How to get the fish on the line

By John Graham / Sales Column

“I am looking to further my prospecting techniques,” the salesperson wrote in his email. “It seems I need to increase my ratios by the end of the quarter.”

This story isn’t new – years ago, salespeople were expected to get in front of prospects. Today, those doors are sealed shut. Voicemail and email messages are ignored. If all that isn’t enough, few customers are willing to stick their neck out and make referrals. All of which makes prospecting frustrating and, unfortunately, bordering on useless. No wonder salespeople plead for leads and, hoping to get lucky, keep their fingers crossed.

If you’re looking for an easy, quick way to find prospects, forget it. No matter what anyone may say, it doesn’t exist. Nevertheless, hope springs eternal, which is why there are 17,300,000 hits in less than a second when you Google “prospecting in sales.”

Here’s the problem: How is a salesperson to go about finding prospects who are not only interested in buying, but who are also willing to do business with someone they don’t know, let alone trust?

Getting negligible results from searching for prospects takes a lot of effort – wasted effort. Salespeople are often told, “It takes 10 calls to get one appointment.” They are also told that out of 10 appointments, they can expect to make one sale. That means it will take 100 actual appointments to make 10 sales. Whether you do a little better or worse, the message is clear: finding prospects who are interested and ready to buy is so inefficient it doesn’t work.

The prospecting possibility

It should come as no surprise why there’s so much resistance to getting out and finding new customers. Even if we know who and where the prospects are, the obstacles to access thwart our efforts.

It’s time to step back and take a careful look at how selling and prospecting differ. When you think about it, they require two different types of skills: prospecting is all about getting the fish on the line and selling is getting it in the boat.

In other words, successful prospecting depends on getting customers to find you – specifically, those who to want to do business with you. If you’re thinking this takes work, you’re right.

But if you’re investing time and energy and not getting the results you want, that’s a lot of work, too. Besides, if prospects don’t know you and trust you, it’s easy for them to ignore you or say no.

So, why keep on doing what doesn’t work? Why not take a different approach, one that’s consistent with how prospects think and what they expect from today’s sales professionals?

The task is helping prospects find you, getting them to recognize that it’s in their best interest to seek you out and learn more so they can make informed decisions. This is how savvy restaurants, businesses, insurance advisors and real estate agents attract the customers they want. They use carefully crafted messaging, ratings and recommendations, testimonials and blog posts on social media, advertising, promotional campaigns, and, of course, word-of-mouth to attract prospects.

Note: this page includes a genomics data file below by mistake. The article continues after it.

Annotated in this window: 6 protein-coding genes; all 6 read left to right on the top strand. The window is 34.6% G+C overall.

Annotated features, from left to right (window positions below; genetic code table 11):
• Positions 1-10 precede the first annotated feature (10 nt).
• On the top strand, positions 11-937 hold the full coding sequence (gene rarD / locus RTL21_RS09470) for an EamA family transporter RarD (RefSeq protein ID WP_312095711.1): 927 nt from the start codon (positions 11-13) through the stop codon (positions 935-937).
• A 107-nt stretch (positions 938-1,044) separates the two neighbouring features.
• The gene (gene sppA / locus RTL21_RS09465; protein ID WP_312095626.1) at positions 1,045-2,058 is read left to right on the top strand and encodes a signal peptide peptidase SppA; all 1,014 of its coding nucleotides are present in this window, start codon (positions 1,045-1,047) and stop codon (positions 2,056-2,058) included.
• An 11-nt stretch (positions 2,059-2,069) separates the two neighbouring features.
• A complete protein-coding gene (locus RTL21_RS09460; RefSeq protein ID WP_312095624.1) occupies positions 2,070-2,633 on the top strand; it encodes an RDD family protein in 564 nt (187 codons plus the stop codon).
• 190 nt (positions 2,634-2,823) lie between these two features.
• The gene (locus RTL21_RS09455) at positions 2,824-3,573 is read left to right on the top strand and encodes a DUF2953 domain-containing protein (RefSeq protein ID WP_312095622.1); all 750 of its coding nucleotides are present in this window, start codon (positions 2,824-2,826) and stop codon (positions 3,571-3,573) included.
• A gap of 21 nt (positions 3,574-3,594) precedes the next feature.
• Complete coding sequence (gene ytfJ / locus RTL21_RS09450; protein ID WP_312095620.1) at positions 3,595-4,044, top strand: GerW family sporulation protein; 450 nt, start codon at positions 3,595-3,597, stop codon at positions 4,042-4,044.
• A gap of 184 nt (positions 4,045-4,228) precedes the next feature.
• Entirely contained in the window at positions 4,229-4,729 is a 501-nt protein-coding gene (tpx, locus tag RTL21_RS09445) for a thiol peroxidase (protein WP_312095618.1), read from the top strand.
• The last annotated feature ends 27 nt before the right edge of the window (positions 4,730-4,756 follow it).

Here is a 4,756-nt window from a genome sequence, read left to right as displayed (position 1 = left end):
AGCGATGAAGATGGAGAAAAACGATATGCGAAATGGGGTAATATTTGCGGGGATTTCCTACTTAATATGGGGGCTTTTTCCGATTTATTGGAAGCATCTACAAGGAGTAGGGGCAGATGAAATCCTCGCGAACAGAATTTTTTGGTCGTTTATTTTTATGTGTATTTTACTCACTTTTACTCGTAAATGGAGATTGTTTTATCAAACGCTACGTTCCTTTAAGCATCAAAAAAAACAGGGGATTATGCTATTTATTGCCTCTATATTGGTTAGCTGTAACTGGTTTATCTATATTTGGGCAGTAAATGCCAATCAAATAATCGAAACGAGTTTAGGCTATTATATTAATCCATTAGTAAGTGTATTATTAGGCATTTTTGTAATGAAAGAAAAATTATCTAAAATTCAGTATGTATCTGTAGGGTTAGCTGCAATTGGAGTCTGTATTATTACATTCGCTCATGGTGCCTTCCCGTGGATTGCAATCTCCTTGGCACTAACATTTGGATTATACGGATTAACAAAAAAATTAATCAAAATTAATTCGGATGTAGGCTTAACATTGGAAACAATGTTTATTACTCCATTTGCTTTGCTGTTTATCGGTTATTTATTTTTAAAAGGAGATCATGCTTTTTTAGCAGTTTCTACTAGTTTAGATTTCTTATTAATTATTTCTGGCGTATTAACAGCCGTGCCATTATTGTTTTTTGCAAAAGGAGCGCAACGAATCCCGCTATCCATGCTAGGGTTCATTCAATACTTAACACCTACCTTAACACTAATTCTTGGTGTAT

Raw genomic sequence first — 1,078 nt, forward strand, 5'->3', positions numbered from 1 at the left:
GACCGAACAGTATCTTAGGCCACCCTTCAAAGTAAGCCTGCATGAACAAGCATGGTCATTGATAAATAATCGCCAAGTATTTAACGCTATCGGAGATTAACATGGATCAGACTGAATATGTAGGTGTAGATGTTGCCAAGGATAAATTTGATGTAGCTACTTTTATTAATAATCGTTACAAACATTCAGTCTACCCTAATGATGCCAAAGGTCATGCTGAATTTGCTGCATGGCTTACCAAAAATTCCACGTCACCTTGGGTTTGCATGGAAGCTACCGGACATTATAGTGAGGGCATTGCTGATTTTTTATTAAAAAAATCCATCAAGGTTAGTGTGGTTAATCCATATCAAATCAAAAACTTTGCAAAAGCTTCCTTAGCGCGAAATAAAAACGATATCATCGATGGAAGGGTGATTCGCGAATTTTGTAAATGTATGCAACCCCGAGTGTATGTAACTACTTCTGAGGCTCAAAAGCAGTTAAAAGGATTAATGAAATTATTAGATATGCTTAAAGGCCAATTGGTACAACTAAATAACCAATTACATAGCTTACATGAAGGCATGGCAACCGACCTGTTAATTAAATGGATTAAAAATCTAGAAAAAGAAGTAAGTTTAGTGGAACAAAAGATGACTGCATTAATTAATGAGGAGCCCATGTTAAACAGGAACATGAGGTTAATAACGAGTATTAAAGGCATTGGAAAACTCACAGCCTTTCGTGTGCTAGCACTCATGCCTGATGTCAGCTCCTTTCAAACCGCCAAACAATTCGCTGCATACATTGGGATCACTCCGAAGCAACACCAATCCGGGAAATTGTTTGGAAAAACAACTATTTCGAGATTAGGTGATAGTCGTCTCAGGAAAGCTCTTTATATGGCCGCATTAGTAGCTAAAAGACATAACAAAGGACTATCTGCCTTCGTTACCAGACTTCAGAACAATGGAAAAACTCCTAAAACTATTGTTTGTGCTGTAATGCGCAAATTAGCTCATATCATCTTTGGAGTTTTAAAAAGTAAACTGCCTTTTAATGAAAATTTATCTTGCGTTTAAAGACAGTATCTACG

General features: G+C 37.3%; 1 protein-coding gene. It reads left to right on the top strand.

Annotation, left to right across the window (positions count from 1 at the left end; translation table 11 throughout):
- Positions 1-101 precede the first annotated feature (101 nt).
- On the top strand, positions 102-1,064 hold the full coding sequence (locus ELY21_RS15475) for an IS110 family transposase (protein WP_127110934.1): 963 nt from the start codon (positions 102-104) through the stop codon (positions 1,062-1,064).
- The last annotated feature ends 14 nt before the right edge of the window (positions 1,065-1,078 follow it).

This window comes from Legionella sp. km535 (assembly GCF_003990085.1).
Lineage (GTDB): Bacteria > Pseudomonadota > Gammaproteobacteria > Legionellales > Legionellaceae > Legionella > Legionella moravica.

Instead of trying to get through a prospect’s door, the job of a salesperson is to shape the way prospects think about them. No matter what you’re selling, it’s all about pulling prospects into your orbit so they’re “sold” even before meeting you.

Four principles that pull prospects

Here are the four basic principles that attract prospects and bring prospects closer to you:

1. Never stop building your prospect and customer cultivation database and keep it up to date. Why is this so important? It’s your pot of gold at the end of the rainbow, so never neglect it.

2. Develop a prospect mindset. Here’s why: less than 24 percent of prospects open sales emails, according to TOPCO Associates. So, if you want to engage them, it’s essential to let them know you understand their challenges. They don’t care about what you sell; frankly, they tune it out. Always stay focused on what prospects want or need.

3. Share your competence. To do this, salespeople must answer one critical question that’s on every prospect’s mind: “Why should I believe you?” Selling is all about sharing what you know. To become customers, prospects must believe that your knowledge and experience will benefit them.

4. Cultivate prospects constantly. No salesperson is wise enough to know when a prospect is ready to buy. If you’re not top-of-mind, the chances are a competitor will get the sale. Prospects need reminding why they should do business with you. By staying in touch regularly with helpful information (not sales pitches) by email and social media, blogs and presentations, you’re there when they have questions and are ready to buy. Staying in contact sends the message that you care. When they’re ready, the chances are they will pay you back by becoming customers.

Those in sales spend considerable time talking about getting the fish in the boat and closing the sale. But something important needs to happen before that can occur and that’s getting the fish on the hook.

John Graham of GrahamComm is a marketing and sales strategy consultant and business writer. Contact him at or